At dinner with some of the wardroom in Crete, the exec and I tasked the junior officers to “look for options,” which to me meant take some time to search the pounds and animal shelters. To them, it meant find a dog immediately, which they did. They discovered a beautiful stray Greek harehound on the waterfront, and they ambushed me with her the next night coming out of a restaurant. After much pleading and negotiating, I gave them my driver and car for the next day to get the dog to a vet for a checkup and all required shots. We were getting underway the day after next, so time was short, but with some help from my local driver’s cousin, they got it all done.
We created a set of standard operating procedures for the new pup, and the crew voted to name her Chania (Hon-ya) after the city in Crete where they found her. They assembled a “nest” for her in the back corner of the pilothouse complete with squeaky toys and a “working dog” vest with the ship’s crest on it. Chania was very smart and took to training by some experienced dog trainers in the crew very quickly. She typically slept at the feet of the helmsman and loved to sit out on the bridge wing letting her ample ears flap in the breeze. There was a sign-out procedure so any crewmember could take Chania for a walk. It was a regular sight to see her out on the flight deck playing with the crew. The damage control assistant did the harder stuff like bathing and grooming.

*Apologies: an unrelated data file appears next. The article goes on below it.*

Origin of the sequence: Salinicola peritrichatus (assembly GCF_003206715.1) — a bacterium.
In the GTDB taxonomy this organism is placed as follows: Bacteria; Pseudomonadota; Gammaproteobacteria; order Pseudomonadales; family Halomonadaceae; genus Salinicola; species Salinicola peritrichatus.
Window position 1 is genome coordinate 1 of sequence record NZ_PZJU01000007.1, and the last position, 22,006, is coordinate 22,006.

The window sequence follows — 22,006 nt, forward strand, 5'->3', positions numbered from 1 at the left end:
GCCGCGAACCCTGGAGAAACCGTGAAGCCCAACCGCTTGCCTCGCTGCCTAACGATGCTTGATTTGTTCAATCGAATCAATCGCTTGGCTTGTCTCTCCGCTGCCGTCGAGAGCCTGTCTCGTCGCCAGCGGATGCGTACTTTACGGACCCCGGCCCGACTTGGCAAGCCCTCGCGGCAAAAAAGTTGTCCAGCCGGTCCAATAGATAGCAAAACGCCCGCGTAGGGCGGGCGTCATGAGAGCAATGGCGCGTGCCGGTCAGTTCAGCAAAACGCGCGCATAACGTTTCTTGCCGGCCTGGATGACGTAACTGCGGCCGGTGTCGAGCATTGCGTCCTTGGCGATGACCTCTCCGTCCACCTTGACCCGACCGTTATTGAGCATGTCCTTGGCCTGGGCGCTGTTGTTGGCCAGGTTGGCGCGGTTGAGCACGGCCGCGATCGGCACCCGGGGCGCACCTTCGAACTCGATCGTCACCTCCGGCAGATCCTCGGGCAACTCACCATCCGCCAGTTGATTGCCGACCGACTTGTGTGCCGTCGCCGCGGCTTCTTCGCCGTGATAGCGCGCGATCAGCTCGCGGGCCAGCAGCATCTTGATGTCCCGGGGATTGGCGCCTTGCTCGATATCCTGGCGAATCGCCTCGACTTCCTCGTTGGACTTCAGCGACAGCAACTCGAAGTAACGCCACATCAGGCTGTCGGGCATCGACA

My deployed and home commodores were both quietly supportive, recognizing the value of Chania to Team Stout. Sixth Fleet also was aware and quietly supportive but seemed to think it best to keep it all below the radar. To this day, the commodores—who have since gone on to do great things in the Navy—happily tell stories of visiting the Stout on deployment and having their pictures taken with Chania and the crew.
When we returned home after nine months, Chania had achieved legendary status among the sailors’ families, who couldn’t wait to meet her. After a little Customs Office paperwork, Chania was officially a U.S. resident and went home with the damage control assistant and her family, where she happily remains to this day.
Beyond normal personnel rotations, we lost only two sailors during the deployment; one for discipline and one for a significant medical episode. I credit the combined team of our dog, our doc, and our chaplain for taking care of that amazing crew. The Stout also won the Battle “E” for the first time in many years, due entirely to the extraordinary efforts of a dedicated crew. Even with all the challenges of an extended, high-tempo deployment, it was hard to be unmotivated when the mission was good and sailors could take a dog for a walk on a warship in the middle of the ocean.
These two stories have a couple common elements: The dogs alleviated the stress of a long deployment, and the crew was easily able to care for and maintain a healthy lifestyle for a dog on a ship. They also involved the adoption of a stray dog in a foreign country, but there are other options that would make this an enduring program and provide a formal structure and framework for dogs on board ships.
There is science behind this idea. In 2022, researchers in Switzerland measured the brain activity of 19 healthy adults alone, then in the presence of a dog, then sitting next to the dog, and finally while petting the dog. They found activity in the area of the brain involved in social and emotional cognitive processing increased substantially as participants moved through the stages. This helps explain why pets can provide therapeutic benefits for some people with chronic health conditions and can help reduce stress in their owners.